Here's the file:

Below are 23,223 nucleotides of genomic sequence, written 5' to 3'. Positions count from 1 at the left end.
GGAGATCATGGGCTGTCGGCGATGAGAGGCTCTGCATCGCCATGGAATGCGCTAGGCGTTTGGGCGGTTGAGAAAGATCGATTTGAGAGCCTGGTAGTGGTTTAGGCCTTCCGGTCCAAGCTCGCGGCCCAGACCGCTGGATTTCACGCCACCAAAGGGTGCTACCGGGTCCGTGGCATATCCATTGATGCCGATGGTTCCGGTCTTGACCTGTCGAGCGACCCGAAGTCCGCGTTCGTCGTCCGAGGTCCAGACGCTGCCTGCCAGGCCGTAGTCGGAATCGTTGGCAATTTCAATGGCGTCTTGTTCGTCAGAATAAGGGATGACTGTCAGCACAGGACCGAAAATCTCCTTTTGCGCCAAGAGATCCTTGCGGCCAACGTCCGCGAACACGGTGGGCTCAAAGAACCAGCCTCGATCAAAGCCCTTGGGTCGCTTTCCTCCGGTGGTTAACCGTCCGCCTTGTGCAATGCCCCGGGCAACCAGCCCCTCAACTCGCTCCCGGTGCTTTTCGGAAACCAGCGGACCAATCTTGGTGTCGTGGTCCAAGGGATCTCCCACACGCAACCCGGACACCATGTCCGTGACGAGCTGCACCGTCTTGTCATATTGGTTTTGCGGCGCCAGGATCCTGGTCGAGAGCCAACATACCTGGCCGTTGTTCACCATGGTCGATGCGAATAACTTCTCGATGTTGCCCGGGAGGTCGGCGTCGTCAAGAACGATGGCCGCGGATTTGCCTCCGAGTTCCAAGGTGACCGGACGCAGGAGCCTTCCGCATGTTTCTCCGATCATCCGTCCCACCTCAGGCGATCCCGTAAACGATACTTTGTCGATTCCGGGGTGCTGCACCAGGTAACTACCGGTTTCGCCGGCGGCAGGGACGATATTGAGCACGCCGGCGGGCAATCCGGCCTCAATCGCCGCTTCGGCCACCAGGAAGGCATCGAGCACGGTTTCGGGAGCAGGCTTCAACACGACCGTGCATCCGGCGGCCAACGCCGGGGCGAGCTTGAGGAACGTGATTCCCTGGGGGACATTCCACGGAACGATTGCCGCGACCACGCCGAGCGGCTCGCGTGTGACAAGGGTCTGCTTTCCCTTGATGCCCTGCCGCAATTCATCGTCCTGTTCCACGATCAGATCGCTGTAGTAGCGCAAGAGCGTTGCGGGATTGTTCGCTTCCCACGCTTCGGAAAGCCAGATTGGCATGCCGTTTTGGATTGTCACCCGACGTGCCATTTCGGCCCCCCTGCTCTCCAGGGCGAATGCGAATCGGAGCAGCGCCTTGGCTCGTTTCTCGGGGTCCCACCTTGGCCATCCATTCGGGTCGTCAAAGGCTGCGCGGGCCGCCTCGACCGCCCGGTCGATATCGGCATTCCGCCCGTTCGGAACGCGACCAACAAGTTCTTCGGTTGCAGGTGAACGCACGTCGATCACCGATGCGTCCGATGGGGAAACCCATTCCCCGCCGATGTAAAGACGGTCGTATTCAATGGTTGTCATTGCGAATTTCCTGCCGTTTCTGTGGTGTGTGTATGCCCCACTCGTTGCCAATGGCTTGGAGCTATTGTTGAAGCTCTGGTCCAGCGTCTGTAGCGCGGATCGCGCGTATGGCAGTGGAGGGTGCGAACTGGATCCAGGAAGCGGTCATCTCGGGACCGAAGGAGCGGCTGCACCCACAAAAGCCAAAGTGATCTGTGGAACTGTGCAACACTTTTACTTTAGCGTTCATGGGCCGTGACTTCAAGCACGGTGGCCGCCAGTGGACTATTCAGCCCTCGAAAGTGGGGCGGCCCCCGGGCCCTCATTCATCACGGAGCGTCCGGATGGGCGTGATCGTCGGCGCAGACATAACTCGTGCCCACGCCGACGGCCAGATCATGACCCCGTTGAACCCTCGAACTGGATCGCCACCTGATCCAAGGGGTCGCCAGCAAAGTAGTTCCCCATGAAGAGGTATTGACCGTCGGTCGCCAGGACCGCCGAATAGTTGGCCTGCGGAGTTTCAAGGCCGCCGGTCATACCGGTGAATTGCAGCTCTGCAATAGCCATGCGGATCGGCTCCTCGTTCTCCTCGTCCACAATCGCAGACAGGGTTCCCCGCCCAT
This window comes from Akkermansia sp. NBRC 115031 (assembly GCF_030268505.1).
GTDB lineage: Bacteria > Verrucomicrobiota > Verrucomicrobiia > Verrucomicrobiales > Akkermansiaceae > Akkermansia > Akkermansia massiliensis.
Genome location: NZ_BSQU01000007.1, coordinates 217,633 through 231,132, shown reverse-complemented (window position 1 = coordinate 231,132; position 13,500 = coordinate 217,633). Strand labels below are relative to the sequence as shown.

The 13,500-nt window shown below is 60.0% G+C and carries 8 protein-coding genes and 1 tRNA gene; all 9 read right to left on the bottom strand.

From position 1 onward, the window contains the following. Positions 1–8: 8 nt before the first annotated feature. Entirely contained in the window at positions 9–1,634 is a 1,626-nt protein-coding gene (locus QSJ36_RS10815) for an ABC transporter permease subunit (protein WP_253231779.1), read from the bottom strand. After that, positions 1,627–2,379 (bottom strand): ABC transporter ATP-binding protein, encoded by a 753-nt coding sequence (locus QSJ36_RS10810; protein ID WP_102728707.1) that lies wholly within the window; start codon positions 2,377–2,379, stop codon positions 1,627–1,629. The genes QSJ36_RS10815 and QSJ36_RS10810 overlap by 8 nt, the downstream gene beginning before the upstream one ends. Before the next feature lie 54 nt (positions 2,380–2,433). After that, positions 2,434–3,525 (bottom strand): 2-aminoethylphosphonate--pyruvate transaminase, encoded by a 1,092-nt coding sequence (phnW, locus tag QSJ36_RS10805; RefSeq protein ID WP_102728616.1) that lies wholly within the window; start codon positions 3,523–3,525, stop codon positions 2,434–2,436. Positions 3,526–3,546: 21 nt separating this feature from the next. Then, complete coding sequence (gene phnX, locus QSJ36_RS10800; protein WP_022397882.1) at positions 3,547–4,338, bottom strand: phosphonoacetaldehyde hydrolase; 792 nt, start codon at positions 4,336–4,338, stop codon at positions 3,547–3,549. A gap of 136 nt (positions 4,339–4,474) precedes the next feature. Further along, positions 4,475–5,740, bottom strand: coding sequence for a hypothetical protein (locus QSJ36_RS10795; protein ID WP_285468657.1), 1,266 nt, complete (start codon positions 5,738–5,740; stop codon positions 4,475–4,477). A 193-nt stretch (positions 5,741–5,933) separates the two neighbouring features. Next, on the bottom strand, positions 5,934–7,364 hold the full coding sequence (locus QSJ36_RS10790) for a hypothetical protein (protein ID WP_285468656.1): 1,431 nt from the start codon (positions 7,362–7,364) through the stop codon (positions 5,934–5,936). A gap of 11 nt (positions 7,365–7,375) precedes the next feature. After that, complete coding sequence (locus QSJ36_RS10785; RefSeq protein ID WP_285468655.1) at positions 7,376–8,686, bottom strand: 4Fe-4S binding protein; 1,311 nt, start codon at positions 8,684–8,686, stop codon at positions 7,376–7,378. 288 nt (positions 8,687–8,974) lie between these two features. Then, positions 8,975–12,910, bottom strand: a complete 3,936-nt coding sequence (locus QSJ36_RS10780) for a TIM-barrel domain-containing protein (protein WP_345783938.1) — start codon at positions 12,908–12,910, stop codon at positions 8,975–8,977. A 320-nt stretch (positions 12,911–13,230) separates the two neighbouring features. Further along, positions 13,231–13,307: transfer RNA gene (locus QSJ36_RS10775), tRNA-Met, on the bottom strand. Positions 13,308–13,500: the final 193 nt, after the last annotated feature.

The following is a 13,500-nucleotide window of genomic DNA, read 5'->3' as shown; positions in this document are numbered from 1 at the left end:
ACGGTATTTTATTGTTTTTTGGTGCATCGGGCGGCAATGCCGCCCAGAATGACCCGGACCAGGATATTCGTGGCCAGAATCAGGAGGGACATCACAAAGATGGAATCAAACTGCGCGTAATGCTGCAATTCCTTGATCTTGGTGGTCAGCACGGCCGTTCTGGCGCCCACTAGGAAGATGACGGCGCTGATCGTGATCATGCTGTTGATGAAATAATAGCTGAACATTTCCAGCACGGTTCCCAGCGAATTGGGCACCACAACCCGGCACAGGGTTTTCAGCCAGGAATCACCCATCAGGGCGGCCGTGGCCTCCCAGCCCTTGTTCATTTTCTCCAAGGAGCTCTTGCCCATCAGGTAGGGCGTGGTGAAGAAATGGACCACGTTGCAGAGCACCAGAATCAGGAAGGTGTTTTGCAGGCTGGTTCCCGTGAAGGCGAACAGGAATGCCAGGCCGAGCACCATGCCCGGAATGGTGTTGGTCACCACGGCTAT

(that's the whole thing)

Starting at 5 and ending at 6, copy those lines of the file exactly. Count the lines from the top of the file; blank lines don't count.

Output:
Genome location: NZ_BSQU01000007.1, coordinates 217,633 through 231,132, shown reverse-complemented (window position 1 = coordinate 231,132; position 13,500 = coordinate 217,633). Strand labels below are relative to the sequence as shown.

The 13,500-nt window shown below is 60.0% G+C and carries 8 protein-coding genes and 1 tRNA gene; all 9 read right to left on the bottom strand.